The *smovie* package provides movies to help students to understand statistical concepts. The rpanel package (Bowman et al. 2007) is used to create interactive plots that move in response to changes in parameter values. Buttons that can be held down in order to animate the plots. This vignette provides an overview of the movies that are available currently, using screenshots from the movies. Any comments, or suggestions for further movies, are gratefully received.

The function `movies`

creates a panel from which examples of the movies can be launched. It is based on the function `rp.cartoons`

in the *rpanel* package, and the image that appears in this panel has been taken from there. These examples have been set up with sensible default arguments.

```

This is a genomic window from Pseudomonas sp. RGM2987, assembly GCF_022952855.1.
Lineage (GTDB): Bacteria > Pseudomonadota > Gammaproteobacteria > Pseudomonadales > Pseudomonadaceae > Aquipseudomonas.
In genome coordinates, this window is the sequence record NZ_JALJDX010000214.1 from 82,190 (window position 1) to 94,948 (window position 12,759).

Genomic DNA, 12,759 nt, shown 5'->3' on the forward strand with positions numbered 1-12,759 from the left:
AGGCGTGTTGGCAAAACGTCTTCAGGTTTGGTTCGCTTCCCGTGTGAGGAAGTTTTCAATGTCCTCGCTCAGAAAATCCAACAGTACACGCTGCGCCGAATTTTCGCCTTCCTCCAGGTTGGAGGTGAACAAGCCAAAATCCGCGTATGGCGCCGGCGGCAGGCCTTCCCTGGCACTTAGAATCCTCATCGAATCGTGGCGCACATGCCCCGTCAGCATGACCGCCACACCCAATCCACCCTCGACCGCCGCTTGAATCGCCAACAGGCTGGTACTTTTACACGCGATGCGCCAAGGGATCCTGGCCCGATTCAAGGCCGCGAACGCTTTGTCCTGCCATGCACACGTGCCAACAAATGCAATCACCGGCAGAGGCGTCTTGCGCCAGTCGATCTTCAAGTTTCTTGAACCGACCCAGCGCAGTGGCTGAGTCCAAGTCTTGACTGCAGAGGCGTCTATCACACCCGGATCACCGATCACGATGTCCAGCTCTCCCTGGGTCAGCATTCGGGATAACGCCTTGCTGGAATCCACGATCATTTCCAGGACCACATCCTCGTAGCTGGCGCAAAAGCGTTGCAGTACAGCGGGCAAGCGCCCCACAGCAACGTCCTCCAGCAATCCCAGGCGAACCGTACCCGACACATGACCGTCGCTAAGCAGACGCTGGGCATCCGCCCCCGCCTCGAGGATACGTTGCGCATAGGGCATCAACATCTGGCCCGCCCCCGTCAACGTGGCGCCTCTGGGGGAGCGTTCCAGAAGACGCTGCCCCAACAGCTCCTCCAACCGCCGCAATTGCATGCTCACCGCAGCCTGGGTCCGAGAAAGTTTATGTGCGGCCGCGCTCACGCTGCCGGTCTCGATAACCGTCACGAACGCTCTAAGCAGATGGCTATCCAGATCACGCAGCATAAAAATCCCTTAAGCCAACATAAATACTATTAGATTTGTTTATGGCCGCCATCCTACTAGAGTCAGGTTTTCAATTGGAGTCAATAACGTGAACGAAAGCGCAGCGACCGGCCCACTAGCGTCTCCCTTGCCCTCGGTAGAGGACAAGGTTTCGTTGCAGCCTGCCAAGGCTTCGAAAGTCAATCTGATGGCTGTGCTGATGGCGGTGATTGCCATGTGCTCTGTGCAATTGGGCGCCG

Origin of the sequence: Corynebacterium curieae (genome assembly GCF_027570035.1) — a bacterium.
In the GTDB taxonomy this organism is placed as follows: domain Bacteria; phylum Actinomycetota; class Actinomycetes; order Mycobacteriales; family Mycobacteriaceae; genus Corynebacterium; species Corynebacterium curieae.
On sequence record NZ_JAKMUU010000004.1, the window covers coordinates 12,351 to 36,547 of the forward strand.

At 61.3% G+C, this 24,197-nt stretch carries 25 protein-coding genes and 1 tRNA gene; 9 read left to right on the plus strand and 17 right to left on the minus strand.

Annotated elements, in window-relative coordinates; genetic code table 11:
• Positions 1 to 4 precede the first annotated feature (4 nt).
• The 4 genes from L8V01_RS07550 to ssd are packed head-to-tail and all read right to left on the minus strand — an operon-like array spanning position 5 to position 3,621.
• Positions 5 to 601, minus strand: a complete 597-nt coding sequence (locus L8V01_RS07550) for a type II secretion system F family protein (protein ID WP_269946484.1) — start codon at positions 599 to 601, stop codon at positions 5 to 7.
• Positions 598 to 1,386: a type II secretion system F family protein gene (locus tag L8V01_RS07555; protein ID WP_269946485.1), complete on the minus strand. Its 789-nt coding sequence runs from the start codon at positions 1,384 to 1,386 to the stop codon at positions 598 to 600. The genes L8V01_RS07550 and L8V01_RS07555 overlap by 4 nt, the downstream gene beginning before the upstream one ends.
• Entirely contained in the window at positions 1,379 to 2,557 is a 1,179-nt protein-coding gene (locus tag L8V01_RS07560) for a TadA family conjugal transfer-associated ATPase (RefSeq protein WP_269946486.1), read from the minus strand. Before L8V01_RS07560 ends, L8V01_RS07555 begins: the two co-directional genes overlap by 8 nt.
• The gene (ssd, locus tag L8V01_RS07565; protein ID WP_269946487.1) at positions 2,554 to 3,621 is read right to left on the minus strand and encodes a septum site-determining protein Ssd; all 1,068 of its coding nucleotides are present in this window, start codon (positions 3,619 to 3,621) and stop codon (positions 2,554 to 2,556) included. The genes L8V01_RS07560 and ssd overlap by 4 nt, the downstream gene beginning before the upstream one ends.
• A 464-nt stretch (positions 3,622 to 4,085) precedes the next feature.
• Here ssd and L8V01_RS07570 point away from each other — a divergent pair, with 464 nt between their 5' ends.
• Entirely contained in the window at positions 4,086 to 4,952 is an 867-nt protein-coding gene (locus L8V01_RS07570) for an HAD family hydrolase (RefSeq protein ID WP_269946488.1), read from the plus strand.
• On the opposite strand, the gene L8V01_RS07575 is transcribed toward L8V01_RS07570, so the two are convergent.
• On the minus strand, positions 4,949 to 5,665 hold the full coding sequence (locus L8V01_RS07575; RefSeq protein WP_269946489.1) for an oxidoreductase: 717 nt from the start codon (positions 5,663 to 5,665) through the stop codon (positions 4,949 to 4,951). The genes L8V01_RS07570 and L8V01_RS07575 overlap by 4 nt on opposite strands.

library(smovie)
#> Loading required package: rpanel
#> Loading required package: tcltk
#> Package `rpanel', version 1.1-5: type help(rpanel) for summary information
```

`movies()`

For greater control of an individual example call the relevant function directly. These functions have an argument `panel_plot`

that controls whether the movie appears in inside the panel (`TRUE`

) or in the standard graphics window (`FALSE`

). The default is `TRUE`

, partly because my experience is that holding down buttons to animate the plots works better in this case.

The functions `discrete`

and `continuous`

create interactive plots to illustrate how the behaviour of some common probability distributions depends on their parameter values. There are buttons to change the parameter values and to switch between displaying the p.m.f./p.d.f. and the c.d.f. These functions also allow you to provide their own distribution. If you are calling `discrete`